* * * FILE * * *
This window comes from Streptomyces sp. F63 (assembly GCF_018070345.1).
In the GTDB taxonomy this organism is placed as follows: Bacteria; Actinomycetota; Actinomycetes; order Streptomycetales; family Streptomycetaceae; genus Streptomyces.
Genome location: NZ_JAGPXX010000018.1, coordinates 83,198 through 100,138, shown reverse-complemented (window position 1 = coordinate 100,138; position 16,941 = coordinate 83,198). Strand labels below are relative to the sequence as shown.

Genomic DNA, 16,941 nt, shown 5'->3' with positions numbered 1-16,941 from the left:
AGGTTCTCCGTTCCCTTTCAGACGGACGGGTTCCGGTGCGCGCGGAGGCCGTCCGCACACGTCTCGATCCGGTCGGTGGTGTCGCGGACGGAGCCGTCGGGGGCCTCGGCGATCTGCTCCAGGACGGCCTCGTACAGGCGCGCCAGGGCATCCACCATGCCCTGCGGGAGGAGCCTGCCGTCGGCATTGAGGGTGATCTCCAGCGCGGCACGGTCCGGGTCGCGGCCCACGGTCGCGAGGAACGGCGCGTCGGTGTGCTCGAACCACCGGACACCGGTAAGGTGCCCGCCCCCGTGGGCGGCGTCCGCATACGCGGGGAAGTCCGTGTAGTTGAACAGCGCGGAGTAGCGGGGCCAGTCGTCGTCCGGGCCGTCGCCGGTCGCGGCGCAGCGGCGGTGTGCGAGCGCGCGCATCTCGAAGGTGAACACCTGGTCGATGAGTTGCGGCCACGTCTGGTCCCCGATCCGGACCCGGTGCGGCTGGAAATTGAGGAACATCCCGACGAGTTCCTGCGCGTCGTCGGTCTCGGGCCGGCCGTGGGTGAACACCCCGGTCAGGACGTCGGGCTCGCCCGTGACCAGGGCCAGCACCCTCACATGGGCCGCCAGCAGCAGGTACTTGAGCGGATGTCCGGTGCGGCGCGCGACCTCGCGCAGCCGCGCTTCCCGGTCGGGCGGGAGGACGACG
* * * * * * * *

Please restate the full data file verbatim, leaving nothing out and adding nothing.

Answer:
This window comes from Streptomyces sp. F63 (assembly GCF_018070345.1).
In the GTDB taxonomy this organism is placed as follows: Bacteria; Actinomycetota; Actinomycetes; order Streptomycetales; family Streptomycetaceae; genus Streptomyces.
Genome location: NZ_JAGPXX010000018.1, coordinates 83,198 through 100,138, shown reverse-complemented (window position 1 = coordinate 100,138; position 16,941 = coordinate 83,198). Strand labels below are relative to the sequence as shown.

Genomic DNA, 16,941 nt, shown 5'->3' with positions numbered 1-16,941 from the left:
AGGTTCTCCGTTCCCTTTCAGACGGACGGGTTCCGGTGCGCGCGGAGGCCGTCCGCACACGTCTCGATCCGGTCGGTGGTGTCGCGGACGGAGCCGTCGGGGGCCTCGGCGATCTGCTCCAGGACGGCCTCGTACAGGCGCGCCAGGGCATCCACCATGCCCTGCGGGAGGAGCCTGCCGTCGGCATTGAGGGTGATCTCCAGCGCGGCACGGTCCGGGTCGCGGCCCACGGTCGCGAGGAACGGCGCGTCGGTGTGCTCGAACCACCGGACACCGGTAAGGTGCCCGCCCCCGTGGGCGGCGTCCGCATACGCGGGGAAGTCCGTGTAGTTGAACAGCGCGGAGTAGCGGGGCCAGTCGTCGTCCGGGCCGTCGCCGGTCGCGGCGCAGCGGCGGTGTGCGAGCGCGCGCATCTCGAAGGTGAACACCTGGTCGATGAGTTGCGGCCACGTCTGGTCCCCGATCCGGACCCGGTGCGGCTGGAAATTGAGGAACATCCCGACGAGTTCCTGCGCGTCGTCGGTCTCGGGCCGGCCGTGGGTGAACACCCCGGTCAGGACGTCGGGCTCGCCCGTGACCAGGGCCAGCACCCTCACATGGGCCGCCAGCAGCAGGTACTTGAGCGGATGTCCGGTGCGGCGCGCGACCTCGCGCAGCCGCGCTTCCCGGTCGGGCGGGAGGACGACG